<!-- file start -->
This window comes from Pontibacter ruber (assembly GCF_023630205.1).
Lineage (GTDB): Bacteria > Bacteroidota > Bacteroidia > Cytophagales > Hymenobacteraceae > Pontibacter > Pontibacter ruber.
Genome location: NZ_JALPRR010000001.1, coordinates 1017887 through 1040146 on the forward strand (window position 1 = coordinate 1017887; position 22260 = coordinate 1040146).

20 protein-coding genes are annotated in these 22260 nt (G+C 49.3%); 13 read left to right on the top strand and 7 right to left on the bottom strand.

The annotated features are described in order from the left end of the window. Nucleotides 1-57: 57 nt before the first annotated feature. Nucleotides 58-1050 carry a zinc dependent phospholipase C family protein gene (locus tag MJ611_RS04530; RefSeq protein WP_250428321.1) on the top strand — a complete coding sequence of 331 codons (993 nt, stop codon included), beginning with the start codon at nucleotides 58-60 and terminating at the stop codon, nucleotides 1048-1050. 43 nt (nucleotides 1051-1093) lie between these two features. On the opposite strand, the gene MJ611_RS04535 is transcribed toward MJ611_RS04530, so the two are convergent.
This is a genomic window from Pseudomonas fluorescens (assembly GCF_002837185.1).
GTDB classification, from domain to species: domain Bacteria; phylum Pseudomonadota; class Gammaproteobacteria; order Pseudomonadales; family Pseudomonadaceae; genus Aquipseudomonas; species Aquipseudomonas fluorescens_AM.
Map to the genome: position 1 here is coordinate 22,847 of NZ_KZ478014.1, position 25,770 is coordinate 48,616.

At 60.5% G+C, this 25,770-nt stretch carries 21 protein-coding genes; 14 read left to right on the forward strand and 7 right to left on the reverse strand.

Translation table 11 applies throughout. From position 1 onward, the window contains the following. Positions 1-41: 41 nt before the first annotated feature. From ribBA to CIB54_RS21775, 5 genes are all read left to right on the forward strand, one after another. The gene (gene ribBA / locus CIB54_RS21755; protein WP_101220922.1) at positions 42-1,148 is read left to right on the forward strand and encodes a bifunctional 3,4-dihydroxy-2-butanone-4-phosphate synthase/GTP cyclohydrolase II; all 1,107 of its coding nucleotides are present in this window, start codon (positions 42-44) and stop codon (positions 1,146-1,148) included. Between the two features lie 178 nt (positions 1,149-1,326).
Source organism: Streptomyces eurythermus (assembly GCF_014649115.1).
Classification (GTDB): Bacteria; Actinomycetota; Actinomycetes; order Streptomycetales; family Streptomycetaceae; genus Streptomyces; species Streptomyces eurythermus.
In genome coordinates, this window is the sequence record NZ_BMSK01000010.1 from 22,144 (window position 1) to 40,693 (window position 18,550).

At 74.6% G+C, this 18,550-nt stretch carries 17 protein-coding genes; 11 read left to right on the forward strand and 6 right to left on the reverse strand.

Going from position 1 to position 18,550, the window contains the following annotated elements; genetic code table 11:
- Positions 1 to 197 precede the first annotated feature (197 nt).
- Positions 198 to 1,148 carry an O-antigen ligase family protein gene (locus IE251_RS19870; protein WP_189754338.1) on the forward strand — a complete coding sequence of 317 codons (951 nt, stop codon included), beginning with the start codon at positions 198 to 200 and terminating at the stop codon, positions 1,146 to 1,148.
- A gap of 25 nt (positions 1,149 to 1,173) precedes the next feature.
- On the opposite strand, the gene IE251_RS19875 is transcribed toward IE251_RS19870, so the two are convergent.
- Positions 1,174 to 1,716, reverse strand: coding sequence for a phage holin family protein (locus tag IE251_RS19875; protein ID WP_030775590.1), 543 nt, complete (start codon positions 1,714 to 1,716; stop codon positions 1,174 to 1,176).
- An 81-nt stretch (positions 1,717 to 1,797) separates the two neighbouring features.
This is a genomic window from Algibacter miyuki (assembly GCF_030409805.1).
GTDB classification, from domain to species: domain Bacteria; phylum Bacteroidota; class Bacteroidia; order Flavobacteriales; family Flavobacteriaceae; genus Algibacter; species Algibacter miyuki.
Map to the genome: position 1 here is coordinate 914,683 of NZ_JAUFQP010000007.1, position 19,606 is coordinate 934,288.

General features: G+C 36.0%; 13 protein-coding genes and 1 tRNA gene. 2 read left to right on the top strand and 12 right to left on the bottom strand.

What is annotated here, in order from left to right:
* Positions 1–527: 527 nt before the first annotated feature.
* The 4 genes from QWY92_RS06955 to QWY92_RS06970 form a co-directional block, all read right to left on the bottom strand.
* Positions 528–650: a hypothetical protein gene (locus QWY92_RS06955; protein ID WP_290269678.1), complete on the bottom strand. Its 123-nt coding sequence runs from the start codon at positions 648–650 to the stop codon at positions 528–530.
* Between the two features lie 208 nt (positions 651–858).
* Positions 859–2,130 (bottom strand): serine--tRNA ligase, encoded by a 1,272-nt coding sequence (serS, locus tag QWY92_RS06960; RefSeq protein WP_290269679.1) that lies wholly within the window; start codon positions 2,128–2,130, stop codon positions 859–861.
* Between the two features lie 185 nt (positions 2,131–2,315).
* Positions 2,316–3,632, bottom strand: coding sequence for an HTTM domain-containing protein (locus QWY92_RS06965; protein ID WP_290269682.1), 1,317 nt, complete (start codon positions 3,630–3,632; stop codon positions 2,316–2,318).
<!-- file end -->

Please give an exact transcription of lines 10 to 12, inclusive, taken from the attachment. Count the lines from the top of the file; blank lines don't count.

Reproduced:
Translation table 11 applies throughout. From position 1 onward, the window contains the following. Positions 1-41: 41 nt before the first annotated feature. From ribBA to CIB54_RS21775, 5 genes are all read left to right on the forward strand, one after another. The gene (gene ribBA / locus CIB54_RS21755; protein WP_101220922.1) at positions 42-1,148 is read left to right on the forward strand and encodes a bifunctional 3,4-dihydroxy-2-butanone-4-phosphate synthase/GTP cyclohydrolase II; all 1,107 of its coding nucleotides are present in this window, start codon (positions 42-44) and stop codon (positions 1,146-1,148) included. Between the two features lie 178 nt (positions 1,149-1,326).
Source organism: Streptomyces eurythermus (assembly GCF_014649115.1).
Classification (GTDB): Bacteria; Actinomycetota; Actinomycetes; order Streptomycetales; family Streptomycetaceae; genus Streptomyces; species Streptomyces eurythermus.